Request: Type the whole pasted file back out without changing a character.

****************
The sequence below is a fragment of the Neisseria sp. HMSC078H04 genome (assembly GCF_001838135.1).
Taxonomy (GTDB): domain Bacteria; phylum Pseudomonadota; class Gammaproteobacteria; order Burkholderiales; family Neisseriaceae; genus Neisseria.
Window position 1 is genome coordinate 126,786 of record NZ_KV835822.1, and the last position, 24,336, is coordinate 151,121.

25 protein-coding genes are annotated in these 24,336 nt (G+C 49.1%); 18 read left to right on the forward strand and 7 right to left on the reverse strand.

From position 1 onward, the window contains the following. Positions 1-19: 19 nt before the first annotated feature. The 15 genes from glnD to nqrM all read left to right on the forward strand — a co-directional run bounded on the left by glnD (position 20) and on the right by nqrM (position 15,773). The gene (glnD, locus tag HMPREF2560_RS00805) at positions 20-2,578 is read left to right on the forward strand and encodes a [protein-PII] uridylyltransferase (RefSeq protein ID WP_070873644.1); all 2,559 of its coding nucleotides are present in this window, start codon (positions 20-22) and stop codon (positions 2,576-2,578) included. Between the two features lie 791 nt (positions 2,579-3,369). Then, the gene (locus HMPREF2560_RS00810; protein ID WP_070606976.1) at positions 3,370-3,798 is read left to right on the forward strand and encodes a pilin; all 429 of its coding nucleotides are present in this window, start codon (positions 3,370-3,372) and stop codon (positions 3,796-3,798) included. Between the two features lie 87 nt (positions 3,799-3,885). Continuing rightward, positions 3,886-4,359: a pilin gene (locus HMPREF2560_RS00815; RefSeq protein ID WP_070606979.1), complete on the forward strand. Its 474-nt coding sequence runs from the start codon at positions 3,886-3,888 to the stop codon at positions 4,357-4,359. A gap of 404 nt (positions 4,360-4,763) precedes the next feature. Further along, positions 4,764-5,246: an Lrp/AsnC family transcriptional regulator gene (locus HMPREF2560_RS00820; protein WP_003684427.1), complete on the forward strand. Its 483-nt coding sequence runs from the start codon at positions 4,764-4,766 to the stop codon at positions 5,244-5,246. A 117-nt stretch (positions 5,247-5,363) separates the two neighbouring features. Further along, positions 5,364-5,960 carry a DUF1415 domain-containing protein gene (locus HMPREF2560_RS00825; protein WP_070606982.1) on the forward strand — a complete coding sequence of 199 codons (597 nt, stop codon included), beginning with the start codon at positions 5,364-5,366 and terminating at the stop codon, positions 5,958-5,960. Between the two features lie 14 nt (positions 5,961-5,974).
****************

The sequence below is a fragment of the Neisseria sp. HMSC078H04 genome (assembly GCF_001838135.1).
Taxonomy (GTDB): domain Bacteria; phylum Pseudomonadota; class Gammaproteobacteria; order Burkholderiales; family Neisseriaceae; genus Neisseria.
Window position 1 is genome coordinate 126,786 of record NZ_KV835822.1, and the last position, 24,336, is coordinate 151,121.

25 protein-coding genes are annotated in these 24,336 nt (G+C 49.1%); 18 read left to right on the forward strand and 7 right to left on the reverse strand.

From position 1 onward, the window contains the following. Positions 1-19: 19 nt before the first annotated feature. The 15 genes from glnD to nqrM all read left to right on the forward strand — a co-directional run bounded on the left by glnD (position 20) and on the right by nqrM (position 15,773). The gene (glnD, locus tag HMPREF2560_RS00805) at positions 20-2,578 is read left to right on the forward strand and encodes a [protein-PII] uridylyltransferase (RefSeq protein ID WP_070873644.1); all 2,559 of its coding nucleotides are present in this window, start codon (positions 20-22) and stop codon (positions 2,576-2,578) included. Between the two features lie 791 nt (positions 2,579-3,369). Then, the gene (locus HMPREF2560_RS00810; protein ID WP_070606976.1) at positions 3,370-3,798 is read left to right on the forward strand and encodes a pilin; all 429 of its coding nucleotides are present in this window, start codon (positions 3,370-3,372) and stop codon (positions 3,796-3,798) included. Between the two features lie 87 nt (positions 3,799-3,885). Continuing rightward, positions 3,886-4,359: a pilin gene (locus HMPREF2560_RS00815; RefSeq protein ID WP_070606979.1), complete on the forward strand. Its 474-nt coding sequence runs from the start codon at positions 3,886-3,888 to the stop codon at positions 4,357-4,359. A gap of 404 nt (positions 4,360-4,763) precedes the next feature. Further along, positions 4,764-5,246: an Lrp/AsnC family transcriptional regulator gene (locus HMPREF2560_RS00820; protein WP_003684427.1), complete on the forward strand. Its 483-nt coding sequence runs from the start codon at positions 4,764-4,766 to the stop codon at positions 5,244-5,246. A 117-nt stretch (positions 5,247-5,363) separates the two neighbouring features. Further along, positions 5,364-5,960 carry a DUF1415 domain-containing protein gene (locus HMPREF2560_RS00825; protein WP_070606982.1) on the forward strand — a complete coding sequence of 199 codons (597 nt, stop codon included), beginning with the start codon at positions 5,364-5,366 and terminating at the stop codon, positions 5,958-5,960. Between the two features lie 14 nt (positions 5,961-5,974).